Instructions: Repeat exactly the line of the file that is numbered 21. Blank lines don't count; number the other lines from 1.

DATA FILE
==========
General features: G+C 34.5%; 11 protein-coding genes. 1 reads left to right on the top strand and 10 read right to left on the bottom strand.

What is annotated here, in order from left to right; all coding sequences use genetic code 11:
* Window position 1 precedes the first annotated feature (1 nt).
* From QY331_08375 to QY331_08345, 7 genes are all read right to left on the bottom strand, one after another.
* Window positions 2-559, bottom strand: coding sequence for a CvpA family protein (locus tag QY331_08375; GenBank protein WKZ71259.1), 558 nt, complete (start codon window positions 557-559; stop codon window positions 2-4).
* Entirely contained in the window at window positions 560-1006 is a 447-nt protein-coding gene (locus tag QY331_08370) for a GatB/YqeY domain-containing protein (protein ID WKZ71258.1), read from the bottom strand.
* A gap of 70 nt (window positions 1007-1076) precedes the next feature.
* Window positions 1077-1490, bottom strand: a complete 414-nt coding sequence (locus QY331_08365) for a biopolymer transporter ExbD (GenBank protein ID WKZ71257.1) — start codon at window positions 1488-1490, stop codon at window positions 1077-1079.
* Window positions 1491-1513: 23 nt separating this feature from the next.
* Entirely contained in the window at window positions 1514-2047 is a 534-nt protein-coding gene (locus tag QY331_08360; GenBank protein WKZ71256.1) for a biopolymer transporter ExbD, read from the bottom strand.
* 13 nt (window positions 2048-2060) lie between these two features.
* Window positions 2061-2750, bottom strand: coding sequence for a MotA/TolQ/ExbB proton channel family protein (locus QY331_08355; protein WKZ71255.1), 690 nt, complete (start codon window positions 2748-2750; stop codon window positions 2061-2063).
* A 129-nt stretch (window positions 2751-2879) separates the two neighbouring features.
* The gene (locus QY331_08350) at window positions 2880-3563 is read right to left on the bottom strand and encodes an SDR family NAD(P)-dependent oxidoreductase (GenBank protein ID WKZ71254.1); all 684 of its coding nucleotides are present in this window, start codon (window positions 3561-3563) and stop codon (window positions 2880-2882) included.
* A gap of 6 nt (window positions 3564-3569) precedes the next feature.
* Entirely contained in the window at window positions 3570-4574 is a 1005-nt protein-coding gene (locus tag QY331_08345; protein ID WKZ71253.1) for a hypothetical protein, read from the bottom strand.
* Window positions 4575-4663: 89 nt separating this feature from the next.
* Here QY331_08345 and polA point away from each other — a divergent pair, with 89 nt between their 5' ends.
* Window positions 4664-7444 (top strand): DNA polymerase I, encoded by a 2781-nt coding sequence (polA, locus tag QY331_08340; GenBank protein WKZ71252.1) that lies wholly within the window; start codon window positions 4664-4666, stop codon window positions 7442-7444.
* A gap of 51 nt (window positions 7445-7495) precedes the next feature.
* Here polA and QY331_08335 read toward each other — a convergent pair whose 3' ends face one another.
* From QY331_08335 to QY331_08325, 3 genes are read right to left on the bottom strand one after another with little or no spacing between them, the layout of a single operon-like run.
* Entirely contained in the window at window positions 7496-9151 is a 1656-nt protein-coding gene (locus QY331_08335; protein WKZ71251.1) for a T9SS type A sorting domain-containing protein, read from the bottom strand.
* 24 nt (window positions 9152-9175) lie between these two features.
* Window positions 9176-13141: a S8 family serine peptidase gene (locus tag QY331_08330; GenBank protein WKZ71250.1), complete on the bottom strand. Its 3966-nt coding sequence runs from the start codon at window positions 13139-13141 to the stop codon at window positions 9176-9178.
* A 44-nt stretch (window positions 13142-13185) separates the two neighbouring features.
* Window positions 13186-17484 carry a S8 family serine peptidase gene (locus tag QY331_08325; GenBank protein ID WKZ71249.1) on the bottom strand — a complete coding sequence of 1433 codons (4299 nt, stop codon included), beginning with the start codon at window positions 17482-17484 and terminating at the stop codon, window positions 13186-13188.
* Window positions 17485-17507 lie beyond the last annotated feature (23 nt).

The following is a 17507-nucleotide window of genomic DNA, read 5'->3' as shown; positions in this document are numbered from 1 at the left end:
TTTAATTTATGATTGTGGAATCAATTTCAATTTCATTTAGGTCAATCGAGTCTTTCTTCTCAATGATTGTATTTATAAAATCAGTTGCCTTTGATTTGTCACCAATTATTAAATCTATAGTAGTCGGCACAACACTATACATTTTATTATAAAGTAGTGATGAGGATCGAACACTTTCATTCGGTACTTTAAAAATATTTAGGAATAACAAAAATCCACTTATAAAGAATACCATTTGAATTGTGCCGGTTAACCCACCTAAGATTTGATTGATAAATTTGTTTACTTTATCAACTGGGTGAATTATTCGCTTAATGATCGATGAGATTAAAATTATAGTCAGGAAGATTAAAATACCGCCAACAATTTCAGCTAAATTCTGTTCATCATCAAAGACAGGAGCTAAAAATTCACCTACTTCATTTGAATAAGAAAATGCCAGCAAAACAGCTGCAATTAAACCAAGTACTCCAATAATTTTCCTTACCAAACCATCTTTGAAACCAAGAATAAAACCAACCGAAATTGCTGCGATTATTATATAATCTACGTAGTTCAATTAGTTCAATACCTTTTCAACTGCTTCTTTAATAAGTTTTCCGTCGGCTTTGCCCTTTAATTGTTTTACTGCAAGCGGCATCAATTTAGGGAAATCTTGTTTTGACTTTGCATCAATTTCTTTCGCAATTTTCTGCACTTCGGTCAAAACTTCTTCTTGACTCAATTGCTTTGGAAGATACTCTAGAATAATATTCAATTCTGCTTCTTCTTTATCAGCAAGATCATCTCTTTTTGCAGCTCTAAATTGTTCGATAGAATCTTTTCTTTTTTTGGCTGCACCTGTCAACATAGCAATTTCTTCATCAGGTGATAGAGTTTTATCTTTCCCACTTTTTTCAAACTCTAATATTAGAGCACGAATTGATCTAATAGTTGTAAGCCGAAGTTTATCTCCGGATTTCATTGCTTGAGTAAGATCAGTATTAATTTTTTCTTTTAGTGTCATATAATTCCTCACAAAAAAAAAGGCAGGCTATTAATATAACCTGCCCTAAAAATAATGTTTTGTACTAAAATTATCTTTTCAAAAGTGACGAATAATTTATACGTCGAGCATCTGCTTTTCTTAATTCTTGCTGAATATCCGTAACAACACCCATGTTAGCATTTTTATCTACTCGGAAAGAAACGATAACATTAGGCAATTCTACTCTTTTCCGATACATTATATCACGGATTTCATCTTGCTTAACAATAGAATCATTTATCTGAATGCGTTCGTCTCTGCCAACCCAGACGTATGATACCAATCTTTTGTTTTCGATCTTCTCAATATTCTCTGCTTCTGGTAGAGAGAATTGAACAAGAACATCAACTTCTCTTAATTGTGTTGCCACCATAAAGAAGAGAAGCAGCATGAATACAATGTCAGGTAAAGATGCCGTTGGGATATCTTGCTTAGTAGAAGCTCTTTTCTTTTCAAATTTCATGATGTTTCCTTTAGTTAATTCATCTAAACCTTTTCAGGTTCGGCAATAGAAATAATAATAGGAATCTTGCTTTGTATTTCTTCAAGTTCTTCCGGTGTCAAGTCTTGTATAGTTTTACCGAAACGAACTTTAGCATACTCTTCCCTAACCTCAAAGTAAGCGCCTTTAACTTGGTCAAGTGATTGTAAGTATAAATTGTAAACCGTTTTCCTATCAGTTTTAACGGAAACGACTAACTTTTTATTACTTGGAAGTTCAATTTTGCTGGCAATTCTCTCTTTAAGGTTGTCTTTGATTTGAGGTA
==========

* Here polA and QY331_08335 read toward each other — a convergent pair whose 3' ends face one another.